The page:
Vinh Tan power station

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Vĩnh Tân power station is a proposed 5,600-megawatt (MW) coal power plant complex in Bình Thuận province, Vietnam. 1,245 MW are operating as of March 2015.

Location

The map below shows the location where the plant is being built, in Vĩnh Tân commune, Tuy Phong district, Bình Thuận province.

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Background

The Vĩnh Tân power station complex is made up of four separate plants.

Vĩnh Tân-1

In July 2007, a consortium of Vinacomin and China Southern Power Grid Company received financing from the Asian Development Bank to build the two-unit, 1,200-MW Vĩnh Tân-1. Vinacomin signed a deal with two Indonesian coal mining companies in July 2008.[1]

In December 2012, the consortium — now also joined by the China Power Investment Corporation — finally signed an deal with the Vietnamese government for the plant's construction; the plant is scheduled to come online in 2018.[2][3] The two Chinese firms are providing 95% of the $1.6-$1.7 billion in capital for the plant's construction.[4] The three companies signed a construction contract in March 2014; the two Chinese companies are apparently going to serve as the construction contractors.[5]

Vĩnh Tân-2

In October 2009, Electricity of Vietnam (EVN) signed a construction contract with Shanghai Electric Group for the construction of the two-unit, 1,245-MW, $1.3 billion Vĩnh Tân-2.[6] Construction work began in August 2010.[7]

The first unit of the plant came online in January 2014, and the second in September 2014.[8][9][10]

In mid-April 2015 thousands of local residents blocked the National Highway No 1A in protest against coal dust pollution from the plant. Initial media reports in English gave few details of the cause of the dust pollution. However, in a statement EVN said that it would cease dumping any coal dust for the next 10 days while discussions are held with local residents.[11] A later report stated that on the afternoon of April 14 thousands of residents blocked the highway "to protest the plant after strong winds blew an unusually large amount of coal dust into the neighborhood that day." It was reported that the protest ran for 30 hours and the highway was not cleared until 9 a.m. on April 16.[12]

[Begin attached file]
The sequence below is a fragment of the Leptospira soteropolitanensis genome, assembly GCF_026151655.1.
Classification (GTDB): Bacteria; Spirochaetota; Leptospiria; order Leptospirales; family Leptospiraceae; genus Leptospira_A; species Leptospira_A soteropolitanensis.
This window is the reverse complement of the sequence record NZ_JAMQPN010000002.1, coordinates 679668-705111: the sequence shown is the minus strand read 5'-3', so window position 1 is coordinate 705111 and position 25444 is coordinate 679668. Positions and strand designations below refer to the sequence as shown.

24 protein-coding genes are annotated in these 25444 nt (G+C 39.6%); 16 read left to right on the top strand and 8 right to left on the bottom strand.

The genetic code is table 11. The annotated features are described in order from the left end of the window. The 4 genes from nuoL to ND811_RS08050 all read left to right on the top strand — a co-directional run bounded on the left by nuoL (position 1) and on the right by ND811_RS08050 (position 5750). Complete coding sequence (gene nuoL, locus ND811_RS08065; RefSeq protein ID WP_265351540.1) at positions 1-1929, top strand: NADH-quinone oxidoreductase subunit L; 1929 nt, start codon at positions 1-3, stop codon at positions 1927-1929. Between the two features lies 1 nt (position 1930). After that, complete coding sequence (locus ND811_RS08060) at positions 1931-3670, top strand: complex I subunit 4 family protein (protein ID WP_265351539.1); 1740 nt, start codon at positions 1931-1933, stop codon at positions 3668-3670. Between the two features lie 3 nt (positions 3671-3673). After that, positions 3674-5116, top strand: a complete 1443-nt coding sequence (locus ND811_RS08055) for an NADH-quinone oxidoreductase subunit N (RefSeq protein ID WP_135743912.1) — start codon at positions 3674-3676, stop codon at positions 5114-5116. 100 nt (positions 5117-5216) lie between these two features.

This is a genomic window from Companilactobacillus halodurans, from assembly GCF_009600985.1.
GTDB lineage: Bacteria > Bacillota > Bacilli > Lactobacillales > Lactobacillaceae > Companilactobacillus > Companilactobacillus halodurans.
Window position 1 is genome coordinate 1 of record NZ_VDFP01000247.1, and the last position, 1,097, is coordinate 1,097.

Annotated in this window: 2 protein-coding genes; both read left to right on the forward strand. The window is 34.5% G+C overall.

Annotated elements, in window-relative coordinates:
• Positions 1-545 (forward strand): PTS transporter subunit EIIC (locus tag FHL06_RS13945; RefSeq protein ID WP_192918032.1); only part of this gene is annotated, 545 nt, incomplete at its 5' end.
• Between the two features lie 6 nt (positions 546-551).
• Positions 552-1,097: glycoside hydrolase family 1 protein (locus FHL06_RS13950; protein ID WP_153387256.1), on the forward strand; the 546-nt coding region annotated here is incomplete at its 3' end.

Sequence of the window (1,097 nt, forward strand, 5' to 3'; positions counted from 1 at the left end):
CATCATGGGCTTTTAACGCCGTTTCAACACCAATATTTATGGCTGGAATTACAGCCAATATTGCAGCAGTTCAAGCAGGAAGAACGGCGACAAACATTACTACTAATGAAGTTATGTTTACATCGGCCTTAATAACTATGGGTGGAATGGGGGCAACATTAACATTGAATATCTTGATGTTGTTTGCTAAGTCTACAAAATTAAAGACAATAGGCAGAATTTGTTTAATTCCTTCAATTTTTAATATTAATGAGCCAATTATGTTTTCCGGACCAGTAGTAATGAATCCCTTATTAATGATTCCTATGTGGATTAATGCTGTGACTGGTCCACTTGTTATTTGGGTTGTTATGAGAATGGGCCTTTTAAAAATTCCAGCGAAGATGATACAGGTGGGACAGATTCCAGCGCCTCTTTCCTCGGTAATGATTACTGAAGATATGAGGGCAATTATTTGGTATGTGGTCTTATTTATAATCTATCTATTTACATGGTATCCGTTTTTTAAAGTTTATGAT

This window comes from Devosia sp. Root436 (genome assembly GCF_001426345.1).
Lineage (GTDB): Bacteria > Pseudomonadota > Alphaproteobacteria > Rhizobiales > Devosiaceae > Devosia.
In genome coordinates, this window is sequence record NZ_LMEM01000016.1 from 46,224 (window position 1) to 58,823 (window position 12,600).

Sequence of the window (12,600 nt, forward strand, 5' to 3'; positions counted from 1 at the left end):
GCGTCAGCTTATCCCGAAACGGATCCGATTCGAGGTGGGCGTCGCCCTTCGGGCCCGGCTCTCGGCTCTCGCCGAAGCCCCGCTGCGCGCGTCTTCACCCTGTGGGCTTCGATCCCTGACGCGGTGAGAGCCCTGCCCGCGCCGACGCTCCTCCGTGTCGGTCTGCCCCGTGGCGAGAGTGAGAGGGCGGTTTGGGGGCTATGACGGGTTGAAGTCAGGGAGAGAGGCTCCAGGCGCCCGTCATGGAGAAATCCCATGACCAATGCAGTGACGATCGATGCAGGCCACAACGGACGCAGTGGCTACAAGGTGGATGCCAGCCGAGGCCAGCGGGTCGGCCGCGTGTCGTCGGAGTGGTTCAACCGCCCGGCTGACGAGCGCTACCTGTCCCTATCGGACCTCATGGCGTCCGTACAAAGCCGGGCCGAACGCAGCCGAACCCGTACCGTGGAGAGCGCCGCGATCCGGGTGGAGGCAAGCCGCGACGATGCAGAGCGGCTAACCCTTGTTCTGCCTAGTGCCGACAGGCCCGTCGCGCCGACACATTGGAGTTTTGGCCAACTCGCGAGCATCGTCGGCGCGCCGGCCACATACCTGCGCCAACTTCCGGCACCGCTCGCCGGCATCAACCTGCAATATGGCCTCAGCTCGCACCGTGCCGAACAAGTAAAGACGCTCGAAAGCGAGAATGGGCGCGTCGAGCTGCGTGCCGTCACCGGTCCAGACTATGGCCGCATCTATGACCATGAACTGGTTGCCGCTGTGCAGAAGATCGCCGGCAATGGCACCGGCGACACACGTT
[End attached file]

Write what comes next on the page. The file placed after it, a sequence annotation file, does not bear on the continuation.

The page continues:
It was reported that since the commissioning of the second unit in September last year the plant has been generating 1500 tonnes of coal ash (referred to in the article as 'slag') a day, with the transport of the waste by truck from the plant to the landfill resulting in air pollution along the way. Between the dust pollution and air pollution from the plant, residents complained of the health impacts, especially on children. The Vietnam Environment Administration fining the plant operator VND1.5 billion (US$69,510) in December 2014 for environmental violations. However, pollution problems remained. Following the protest, the company has changed the routing of the trucks, wet the loads before transport and said it would investigate using the coal ash wastes in cement.[12]

Asiaone reported that EVN had "covered its 6,000sq.m cinder dumping ground with canvas and watered it, fully covered all its trucks carrying cinder, and began to clean the roads regularly pending construction of dedicated roads for the trucks. It had improved water supply in the dumping area and poured water on the cinder to prevent it from flying and made sure all necessary equipment to limit pollution was in working order." Asiaone reported that Deputy Prime Minister Hoang Trung Hai "stressed that the Government constantly reminded all thermal power producers to limit pollution, and criticised Vinh Tan Thermal Plant No 2 for ignoring all such instructions." Hai was reported as stating that all the coal ash should be used in cement instead of being dumped. "If we can manage to collect cinder for cement production, it will both bring financial benefit and resolve the pollution problem," he said.[13]